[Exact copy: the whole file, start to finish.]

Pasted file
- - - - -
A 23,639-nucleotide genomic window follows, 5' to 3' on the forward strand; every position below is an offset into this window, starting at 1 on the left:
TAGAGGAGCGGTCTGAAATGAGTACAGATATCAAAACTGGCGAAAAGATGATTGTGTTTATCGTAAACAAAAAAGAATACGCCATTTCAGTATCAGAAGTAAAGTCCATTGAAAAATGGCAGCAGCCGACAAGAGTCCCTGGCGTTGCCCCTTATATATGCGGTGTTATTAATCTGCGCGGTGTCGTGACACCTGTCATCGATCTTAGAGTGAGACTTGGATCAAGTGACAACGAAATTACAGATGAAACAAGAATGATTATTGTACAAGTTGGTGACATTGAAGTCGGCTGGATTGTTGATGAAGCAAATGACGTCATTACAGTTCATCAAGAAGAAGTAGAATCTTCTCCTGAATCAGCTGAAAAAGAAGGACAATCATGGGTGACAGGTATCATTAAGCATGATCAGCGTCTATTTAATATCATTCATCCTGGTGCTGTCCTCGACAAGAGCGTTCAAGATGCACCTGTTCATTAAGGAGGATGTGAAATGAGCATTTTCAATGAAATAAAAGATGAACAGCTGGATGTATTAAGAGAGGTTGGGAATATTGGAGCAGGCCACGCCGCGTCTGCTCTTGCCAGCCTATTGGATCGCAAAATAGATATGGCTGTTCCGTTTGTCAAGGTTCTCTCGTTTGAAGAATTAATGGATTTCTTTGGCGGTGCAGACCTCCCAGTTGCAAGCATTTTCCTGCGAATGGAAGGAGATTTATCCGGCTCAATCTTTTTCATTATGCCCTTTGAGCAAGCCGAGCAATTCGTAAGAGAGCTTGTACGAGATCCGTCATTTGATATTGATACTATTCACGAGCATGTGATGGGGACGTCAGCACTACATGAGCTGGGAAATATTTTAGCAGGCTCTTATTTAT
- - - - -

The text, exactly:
A 23,639-nucleotide genomic window follows, 5' to 3' on the forward strand; every position below is an offset into this window, starting at 1 on the left:
TAGAGGAGCGGTCTGAAATGAGTACAGATATCAAAACTGGCGAAAAGATGATTGTGTTTATCGTAAACAAAAAAGAATACGCCATTTCAGTATCAGAAGTAAAGTCCATTGAAAAATGGCAGCAGCCGACAAGAGTCCCTGGCGTTGCCCCTTATATATGCGGTGTTATTAATCTGCGCGGTGTCGTGACACCTGTCATCGATCTTAGAGTGAGACTTGGATCAAGTGACAACGAAATTACAGATGAAACAAGAATGATTATTGTACAAGTTGGTGACATTGAAGTCGGCTGGATTGTTGATGAAGCAAATGACGTCATTACAGTTCATCAAGAAGAAGTAGAATCTTCTCCTGAATCAGCTGAAAAAGAAGGACAATCATGGGTGACAGGTATCATTAAGCATGATCAGCGTCTATTTAATATCATTCATCCTGGTGCTGTCCTCGACAAGAGCGTTCAAGATGCACCTGTTCATTAAGGAGGATGTGAAATGAGCATTTTCAATGAAATAAAAGATGAACAGCTGGATGTATTAAGAGAGGTTGGGAATATTGGAGCAGGCCACGCCGCGTCTGCTCTTGCCAGCCTATTGGATCGCAAAATAGATATGGCTGTTCCGTTTGTCAAGGTTCTCTCGTTTGAAGAATTAATGGATTTCTTTGGCGGTGCAGACCTCCCAGTTGCAAGCATTTTCCTGCGAATGGAAGGAGATTTATCCGGCTCAATCTTTTTCATTATGCCCTTTGAGCAAGCCGAGCAATTCGTAAGAGAGCTTGTACGAGATCCGTCATTTGATATTGATACTATTCACGAGCATGTGATGGGGACGTCAGCACTACATGAGCTGGGAAATATTTTAGCAGGCTCTTATTTAT